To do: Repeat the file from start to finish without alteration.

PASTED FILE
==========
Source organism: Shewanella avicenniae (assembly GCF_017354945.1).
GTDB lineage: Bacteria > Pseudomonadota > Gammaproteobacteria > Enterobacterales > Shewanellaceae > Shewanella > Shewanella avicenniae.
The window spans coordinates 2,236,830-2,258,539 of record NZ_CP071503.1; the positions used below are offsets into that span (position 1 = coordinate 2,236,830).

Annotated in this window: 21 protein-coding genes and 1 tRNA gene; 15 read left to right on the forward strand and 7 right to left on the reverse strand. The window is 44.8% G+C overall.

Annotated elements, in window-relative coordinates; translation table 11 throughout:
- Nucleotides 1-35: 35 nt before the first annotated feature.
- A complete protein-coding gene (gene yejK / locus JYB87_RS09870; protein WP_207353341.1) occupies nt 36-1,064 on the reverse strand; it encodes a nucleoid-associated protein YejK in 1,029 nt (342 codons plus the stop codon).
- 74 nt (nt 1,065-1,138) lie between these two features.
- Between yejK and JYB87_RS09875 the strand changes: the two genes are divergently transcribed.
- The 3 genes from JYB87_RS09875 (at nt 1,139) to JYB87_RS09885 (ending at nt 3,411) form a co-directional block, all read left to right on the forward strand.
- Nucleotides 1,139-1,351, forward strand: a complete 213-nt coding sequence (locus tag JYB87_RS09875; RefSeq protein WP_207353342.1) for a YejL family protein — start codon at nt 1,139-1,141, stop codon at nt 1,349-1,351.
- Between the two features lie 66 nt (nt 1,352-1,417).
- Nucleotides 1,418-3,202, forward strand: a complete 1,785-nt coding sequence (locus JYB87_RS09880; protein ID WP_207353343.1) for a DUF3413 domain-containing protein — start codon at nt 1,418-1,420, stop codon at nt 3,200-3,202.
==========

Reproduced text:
Source organism: Shewanella avicenniae (assembly GCF_017354945.1).
GTDB lineage: Bacteria > Pseudomonadota > Gammaproteobacteria > Enterobacterales > Shewanellaceae > Shewanella > Shewanella avicenniae.
The window spans coordinates 2,236,830-2,258,539 of record NZ_CP071503.1; the positions used below are offsets into that span (position 1 = coordinate 2,236,830).

Annotated in this window: 21 protein-coding genes and 1 tRNA gene; 15 read left to right on the forward strand and 7 right to left on the reverse strand. The window is 44.8% G+C overall.

Annotated elements, in window-relative coordinates; translation table 11 throughout:
- Nucleotides 1-35: 35 nt before the first annotated feature.
- A complete protein-coding gene (gene yejK / locus JYB87_RS09870; protein WP_207353341.1) occupies nt 36-1,064 on the reverse strand; it encodes a nucleoid-associated protein YejK in 1,029 nt (342 codons plus the stop codon).
- 74 nt (nt 1,065-1,138) lie between these two features.
- Between yejK and JYB87_RS09875 the strand changes: the two genes are divergently transcribed.
- The 3 genes from JYB87_RS09875 (at nt 1,139) to JYB87_RS09885 (ending at nt 3,411) form a co-directional block, all read left to right on the forward strand.
- Nucleotides 1,139-1,351, forward strand: a complete 213-nt coding sequence (locus tag JYB87_RS09875; RefSeq protein WP_207353342.1) for a YejL family protein — start codon at nt 1,139-1,141, stop codon at nt 1,349-1,351.
- Between the two features lie 66 nt (nt 1,352-1,417).
- Nucleotides 1,418-3,202, forward strand: a complete 1,785-nt coding sequence (locus JYB87_RS09880; protein ID WP_207353343.1) for a DUF3413 domain-containing protein — start codon at nt 1,418-1,420, stop codon at nt 3,200-3,202.